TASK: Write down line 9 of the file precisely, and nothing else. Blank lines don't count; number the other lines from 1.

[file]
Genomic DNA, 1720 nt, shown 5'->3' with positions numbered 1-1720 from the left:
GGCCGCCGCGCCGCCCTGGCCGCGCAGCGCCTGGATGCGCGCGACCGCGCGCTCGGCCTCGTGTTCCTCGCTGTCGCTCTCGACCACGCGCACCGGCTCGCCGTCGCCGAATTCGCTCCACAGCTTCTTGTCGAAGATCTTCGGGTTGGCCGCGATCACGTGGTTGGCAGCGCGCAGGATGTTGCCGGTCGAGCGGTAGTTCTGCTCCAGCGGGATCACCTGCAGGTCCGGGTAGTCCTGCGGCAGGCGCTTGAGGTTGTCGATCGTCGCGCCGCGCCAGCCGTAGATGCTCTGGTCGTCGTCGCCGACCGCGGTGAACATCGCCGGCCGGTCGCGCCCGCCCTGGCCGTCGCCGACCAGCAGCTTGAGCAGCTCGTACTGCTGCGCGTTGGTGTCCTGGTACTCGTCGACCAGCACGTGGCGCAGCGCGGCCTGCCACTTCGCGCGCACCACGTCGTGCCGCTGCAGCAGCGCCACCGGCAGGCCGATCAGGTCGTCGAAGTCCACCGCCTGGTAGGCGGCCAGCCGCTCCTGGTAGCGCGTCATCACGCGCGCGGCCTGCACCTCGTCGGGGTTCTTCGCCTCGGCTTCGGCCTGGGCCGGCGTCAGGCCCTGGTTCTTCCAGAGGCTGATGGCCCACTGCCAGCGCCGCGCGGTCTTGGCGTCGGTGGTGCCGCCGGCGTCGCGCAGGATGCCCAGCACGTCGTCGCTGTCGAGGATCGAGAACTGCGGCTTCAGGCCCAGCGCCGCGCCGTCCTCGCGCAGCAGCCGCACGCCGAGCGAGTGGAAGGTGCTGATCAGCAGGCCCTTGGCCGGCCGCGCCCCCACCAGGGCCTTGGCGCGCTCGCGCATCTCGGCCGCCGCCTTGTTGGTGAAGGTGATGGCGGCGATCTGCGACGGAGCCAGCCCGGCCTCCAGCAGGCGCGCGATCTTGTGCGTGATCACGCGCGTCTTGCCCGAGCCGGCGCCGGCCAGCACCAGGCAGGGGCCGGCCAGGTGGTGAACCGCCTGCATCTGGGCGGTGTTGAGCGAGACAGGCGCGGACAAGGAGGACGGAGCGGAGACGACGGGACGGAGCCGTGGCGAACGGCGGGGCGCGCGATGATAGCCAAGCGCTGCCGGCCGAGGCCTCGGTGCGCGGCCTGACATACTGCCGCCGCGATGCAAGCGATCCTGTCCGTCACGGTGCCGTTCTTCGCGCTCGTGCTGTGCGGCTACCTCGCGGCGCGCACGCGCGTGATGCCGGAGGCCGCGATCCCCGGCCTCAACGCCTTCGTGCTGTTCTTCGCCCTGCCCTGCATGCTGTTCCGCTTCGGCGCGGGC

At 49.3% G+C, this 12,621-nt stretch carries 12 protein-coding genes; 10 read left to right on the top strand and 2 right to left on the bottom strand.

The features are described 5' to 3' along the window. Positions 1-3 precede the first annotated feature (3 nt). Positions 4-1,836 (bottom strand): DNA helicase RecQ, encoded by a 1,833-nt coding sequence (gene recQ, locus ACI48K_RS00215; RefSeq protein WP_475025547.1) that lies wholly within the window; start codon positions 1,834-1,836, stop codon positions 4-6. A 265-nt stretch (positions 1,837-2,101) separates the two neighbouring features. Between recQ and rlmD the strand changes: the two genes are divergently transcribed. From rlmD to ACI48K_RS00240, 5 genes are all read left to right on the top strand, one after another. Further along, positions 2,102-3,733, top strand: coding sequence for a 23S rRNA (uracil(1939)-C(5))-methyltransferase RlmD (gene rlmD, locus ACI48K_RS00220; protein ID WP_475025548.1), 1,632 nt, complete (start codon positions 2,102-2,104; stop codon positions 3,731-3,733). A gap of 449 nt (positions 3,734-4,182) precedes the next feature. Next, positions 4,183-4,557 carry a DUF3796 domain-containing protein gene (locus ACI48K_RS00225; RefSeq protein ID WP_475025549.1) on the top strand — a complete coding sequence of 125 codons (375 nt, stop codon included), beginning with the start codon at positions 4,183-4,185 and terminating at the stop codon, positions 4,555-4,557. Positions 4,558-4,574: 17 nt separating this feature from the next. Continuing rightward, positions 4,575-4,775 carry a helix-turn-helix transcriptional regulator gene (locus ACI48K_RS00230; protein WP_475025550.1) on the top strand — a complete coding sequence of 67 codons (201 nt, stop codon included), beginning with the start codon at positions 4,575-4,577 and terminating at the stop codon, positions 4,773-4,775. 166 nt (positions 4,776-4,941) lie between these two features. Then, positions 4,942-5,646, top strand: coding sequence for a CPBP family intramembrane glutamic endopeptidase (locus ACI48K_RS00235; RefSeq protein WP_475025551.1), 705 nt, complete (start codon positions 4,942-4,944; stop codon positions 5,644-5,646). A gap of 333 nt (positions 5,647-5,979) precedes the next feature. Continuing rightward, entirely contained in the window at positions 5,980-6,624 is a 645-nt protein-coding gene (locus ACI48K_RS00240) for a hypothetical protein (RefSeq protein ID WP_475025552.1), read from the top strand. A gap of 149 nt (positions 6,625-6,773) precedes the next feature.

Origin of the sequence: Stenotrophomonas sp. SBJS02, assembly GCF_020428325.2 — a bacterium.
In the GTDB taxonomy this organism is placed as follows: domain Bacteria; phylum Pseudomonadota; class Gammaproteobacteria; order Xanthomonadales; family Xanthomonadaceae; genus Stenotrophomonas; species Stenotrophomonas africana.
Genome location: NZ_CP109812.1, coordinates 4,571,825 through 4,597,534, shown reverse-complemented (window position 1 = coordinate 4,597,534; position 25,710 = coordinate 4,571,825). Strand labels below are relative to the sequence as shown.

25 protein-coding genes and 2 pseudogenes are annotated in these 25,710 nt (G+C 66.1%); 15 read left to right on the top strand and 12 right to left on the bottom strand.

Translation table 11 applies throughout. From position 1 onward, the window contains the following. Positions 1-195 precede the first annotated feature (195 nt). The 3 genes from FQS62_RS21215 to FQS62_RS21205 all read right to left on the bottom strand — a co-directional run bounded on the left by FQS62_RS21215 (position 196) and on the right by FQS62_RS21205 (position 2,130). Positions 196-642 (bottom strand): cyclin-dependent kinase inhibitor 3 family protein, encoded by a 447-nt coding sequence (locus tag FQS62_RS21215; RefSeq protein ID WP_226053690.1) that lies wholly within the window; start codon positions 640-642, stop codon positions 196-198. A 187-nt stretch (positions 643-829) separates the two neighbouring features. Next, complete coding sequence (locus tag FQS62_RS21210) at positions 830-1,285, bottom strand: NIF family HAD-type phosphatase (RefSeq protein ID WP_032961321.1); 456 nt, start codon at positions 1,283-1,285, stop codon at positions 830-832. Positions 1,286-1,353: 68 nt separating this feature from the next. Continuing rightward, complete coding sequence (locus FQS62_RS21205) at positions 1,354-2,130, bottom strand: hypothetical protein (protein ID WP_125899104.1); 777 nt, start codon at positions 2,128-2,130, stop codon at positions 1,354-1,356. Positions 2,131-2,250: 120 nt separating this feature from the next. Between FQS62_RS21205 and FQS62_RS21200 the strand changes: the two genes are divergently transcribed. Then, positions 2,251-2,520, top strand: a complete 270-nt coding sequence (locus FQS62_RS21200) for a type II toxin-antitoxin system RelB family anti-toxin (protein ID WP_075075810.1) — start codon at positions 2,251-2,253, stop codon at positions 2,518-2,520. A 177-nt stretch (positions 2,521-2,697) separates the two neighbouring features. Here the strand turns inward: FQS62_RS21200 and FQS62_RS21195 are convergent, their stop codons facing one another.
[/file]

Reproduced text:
Translation table 11 applies throughout. From position 1 onward, the window contains the following. Positions 1-195 precede the first annotated feature (195 nt). The 3 genes from FQS62_RS21215 to FQS62_RS21205 all read right to left on the bottom strand — a co-directional run bounded on the left by FQS62_RS21215 (position 196) and on the right by FQS62_RS21205 (position 2,130). Positions 196-642 (bottom strand): cyclin-dependent kinase inhibitor 3 family protein, encoded by a 447-nt coding sequence (locus tag FQS62_RS21215; RefSeq protein ID WP_226053690.1) that lies wholly within the window; start codon positions 640-642, stop codon positions 196-198. A 187-nt stretch (positions 643-829) separates the two neighbouring features. Next, complete coding sequence (locus tag FQS62_RS21210) at positions 830-1,285, bottom strand: NIF family HAD-type phosphatase (RefSeq protein ID WP_032961321.1); 456 nt, start codon at positions 1,283-1,285, stop codon at positions 830-832. Positions 1,286-1,353: 68 nt separating this feature from the next. Continuing rightward, complete coding sequence (locus FQS62_RS21205) at positions 1,354-2,130, bottom strand: hypothetical protein (protein ID WP_125899104.1); 777 nt, start codon at positions 2,128-2,130, stop codon at positions 1,354-1,356. Positions 2,131-2,250: 120 nt separating this feature from the next. Between FQS62_RS21205 and FQS62_RS21200 the strand changes: the two genes are divergently transcribed. Then, positions 2,251-2,520, top strand: a complete 270-nt coding sequence (locus FQS62_RS21200) for a type II toxin-antitoxin system RelB family anti-toxin (protein ID WP_075075810.1) — start codon at positions 2,251-2,253, stop codon at positions 2,518-2,520. A 177-nt stretch (positions 2,521-2,697) separates the two neighbouring features. Here the strand turns inward: FQS62_RS21200 and FQS62_RS21195 are convergent, their stop codons facing one another.